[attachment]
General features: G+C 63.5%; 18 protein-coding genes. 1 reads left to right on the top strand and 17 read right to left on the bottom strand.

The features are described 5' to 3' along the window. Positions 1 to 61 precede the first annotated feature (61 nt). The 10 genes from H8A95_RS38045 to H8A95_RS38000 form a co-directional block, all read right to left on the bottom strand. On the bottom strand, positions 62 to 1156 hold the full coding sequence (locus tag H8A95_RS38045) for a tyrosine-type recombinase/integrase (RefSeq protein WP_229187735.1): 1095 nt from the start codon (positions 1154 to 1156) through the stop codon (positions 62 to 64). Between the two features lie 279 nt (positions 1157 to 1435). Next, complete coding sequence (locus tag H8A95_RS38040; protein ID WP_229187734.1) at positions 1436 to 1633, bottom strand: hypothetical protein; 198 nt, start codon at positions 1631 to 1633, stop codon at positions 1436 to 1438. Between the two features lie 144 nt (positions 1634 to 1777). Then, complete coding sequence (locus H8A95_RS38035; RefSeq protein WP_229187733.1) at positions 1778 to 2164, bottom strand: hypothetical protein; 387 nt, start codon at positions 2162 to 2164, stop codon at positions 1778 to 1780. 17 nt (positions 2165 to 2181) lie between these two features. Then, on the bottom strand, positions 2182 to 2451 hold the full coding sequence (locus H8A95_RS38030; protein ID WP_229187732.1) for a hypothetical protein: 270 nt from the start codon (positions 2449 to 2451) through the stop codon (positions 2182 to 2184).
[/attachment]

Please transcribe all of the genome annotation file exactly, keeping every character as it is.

General features: G+C 63.5%; 18 protein-coding genes. 1 reads left to right on the top strand and 17 read right to left on the bottom strand.

The features are described 5' to 3' along the window. Positions 1 to 61 precede the first annotated feature (61 nt). The 10 genes from H8A95_RS38045 to H8A95_RS38000 form a co-directional block, all read right to left on the bottom strand. On the bottom strand, positions 62 to 1156 hold the full coding sequence (locus tag H8A95_RS38045) for a tyrosine-type recombinase/integrase (RefSeq protein WP_229187735.1): 1095 nt from the start codon (positions 1154 to 1156) through the stop codon (positions 62 to 64). Between the two features lie 279 nt (positions 1157 to 1435). Next, complete coding sequence (locus tag H8A95_RS38040; protein ID WP_229187734.1) at positions 1436 to 1633, bottom strand: hypothetical protein; 198 nt, start codon at positions 1631 to 1633, stop codon at positions 1436 to 1438. Between the two features lie 144 nt (positions 1634 to 1777). Then, complete coding sequence (locus H8A95_RS38035; RefSeq protein WP_229187733.1) at positions 1778 to 2164, bottom strand: hypothetical protein; 387 nt, start codon at positions 2162 to 2164, stop codon at positions 1778 to 1780. 17 nt (positions 2165 to 2181) lie between these two features. Then, on the bottom strand, positions 2182 to 2451 hold the full coding sequence (locus H8A95_RS38030; protein ID WP_229187732.1) for a hypothetical protein: 270 nt from the start codon (positions 2449 to 2451) through the stop codon (positions 2182 to 2184).